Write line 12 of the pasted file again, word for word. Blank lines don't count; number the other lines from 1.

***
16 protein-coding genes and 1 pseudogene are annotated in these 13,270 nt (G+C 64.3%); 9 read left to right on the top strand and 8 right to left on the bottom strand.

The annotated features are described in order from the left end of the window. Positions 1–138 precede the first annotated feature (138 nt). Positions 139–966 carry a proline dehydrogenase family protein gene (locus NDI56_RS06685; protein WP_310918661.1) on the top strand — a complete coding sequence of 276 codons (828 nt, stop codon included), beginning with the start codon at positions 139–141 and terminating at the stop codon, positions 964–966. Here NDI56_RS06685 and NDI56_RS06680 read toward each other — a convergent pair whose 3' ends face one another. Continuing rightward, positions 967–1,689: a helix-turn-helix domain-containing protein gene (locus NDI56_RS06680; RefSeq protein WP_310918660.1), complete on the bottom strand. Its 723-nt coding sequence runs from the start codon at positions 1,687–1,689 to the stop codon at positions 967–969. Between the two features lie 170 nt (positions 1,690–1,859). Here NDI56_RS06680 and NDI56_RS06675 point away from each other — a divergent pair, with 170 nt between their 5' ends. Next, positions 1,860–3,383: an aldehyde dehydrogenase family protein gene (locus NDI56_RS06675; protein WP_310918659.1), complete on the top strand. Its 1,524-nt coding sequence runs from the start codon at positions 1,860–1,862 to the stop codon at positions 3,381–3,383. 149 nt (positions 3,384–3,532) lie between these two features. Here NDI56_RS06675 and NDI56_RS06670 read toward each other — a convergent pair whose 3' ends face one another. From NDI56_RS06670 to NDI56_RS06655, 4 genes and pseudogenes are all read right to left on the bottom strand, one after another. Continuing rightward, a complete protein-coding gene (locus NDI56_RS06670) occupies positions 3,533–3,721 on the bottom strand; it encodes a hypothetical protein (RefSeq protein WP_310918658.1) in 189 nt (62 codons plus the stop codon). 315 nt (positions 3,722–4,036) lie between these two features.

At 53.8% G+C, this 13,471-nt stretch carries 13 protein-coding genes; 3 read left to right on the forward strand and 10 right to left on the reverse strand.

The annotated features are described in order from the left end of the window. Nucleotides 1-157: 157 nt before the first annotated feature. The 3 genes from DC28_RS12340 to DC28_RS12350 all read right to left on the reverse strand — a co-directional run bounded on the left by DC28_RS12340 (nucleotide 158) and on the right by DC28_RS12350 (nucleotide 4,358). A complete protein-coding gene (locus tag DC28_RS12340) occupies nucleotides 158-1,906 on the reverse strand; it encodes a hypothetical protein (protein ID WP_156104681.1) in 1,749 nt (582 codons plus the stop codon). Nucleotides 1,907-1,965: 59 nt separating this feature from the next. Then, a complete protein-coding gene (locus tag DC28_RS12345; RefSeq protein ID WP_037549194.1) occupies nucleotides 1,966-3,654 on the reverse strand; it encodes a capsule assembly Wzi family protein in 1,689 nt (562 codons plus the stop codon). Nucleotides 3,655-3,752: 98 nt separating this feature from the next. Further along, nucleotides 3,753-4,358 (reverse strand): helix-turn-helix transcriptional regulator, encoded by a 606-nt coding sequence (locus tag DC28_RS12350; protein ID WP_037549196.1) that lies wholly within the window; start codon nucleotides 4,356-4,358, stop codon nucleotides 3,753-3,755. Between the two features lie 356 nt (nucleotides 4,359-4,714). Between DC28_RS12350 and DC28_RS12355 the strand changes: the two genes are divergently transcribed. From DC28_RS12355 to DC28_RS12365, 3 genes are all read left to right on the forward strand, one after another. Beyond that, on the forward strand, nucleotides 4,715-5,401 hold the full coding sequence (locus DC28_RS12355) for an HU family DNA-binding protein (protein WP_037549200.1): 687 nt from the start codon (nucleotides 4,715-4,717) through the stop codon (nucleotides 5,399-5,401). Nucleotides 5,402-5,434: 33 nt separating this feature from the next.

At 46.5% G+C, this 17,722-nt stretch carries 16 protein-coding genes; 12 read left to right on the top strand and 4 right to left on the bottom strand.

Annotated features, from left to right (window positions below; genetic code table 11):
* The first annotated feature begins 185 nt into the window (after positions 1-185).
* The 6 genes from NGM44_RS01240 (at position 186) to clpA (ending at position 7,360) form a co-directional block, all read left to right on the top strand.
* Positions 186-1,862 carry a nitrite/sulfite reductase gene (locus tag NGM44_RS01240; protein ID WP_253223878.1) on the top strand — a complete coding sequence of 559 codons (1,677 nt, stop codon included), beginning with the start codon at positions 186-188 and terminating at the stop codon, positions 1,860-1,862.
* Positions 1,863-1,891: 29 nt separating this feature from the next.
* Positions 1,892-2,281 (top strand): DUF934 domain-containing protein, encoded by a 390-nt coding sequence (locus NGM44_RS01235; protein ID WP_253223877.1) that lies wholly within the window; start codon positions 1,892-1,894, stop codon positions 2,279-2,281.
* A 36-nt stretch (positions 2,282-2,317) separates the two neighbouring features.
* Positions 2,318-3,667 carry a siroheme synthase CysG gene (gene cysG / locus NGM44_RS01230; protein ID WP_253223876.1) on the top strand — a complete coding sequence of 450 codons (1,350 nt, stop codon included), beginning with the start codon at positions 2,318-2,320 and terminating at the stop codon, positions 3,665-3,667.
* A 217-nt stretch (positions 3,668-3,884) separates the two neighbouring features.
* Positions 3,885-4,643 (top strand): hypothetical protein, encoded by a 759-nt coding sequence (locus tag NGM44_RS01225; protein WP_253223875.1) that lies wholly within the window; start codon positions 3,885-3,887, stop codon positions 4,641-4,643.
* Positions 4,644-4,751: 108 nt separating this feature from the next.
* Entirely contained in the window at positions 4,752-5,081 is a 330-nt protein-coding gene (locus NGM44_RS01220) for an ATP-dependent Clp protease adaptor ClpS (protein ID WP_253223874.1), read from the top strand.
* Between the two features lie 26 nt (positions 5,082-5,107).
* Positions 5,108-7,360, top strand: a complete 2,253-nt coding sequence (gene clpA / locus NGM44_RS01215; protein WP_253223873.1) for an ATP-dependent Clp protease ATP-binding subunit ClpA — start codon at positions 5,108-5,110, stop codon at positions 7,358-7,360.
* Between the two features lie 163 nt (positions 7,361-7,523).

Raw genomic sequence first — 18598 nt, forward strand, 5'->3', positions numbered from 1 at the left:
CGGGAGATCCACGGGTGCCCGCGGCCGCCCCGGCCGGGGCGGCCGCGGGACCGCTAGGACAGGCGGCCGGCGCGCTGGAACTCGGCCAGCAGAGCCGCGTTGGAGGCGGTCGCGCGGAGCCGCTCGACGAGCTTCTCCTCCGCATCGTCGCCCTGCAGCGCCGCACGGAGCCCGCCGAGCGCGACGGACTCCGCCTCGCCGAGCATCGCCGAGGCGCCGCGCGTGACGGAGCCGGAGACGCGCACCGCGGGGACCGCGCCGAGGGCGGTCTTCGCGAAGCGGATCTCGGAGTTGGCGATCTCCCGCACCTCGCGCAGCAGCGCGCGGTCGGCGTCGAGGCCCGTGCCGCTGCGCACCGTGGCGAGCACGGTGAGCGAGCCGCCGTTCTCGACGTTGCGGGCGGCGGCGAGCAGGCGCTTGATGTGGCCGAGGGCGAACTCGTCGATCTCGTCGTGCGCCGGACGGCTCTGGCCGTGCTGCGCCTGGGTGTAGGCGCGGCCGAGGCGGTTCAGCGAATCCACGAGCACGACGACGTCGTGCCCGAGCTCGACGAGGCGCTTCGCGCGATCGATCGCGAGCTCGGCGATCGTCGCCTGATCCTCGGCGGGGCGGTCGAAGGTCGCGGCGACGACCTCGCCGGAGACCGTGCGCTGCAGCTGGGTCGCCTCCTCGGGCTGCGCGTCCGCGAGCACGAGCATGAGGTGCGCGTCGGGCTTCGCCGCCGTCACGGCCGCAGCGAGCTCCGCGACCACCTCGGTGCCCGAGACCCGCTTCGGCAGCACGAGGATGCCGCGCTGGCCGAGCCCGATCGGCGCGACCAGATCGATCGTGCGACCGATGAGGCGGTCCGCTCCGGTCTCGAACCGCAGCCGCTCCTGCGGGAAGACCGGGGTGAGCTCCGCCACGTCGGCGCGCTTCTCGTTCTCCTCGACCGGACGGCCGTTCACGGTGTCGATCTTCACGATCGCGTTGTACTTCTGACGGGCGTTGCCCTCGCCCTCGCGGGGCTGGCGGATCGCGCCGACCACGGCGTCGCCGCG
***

* A 36-nt stretch (positions 2,282-2,317) separates the two neighbouring features.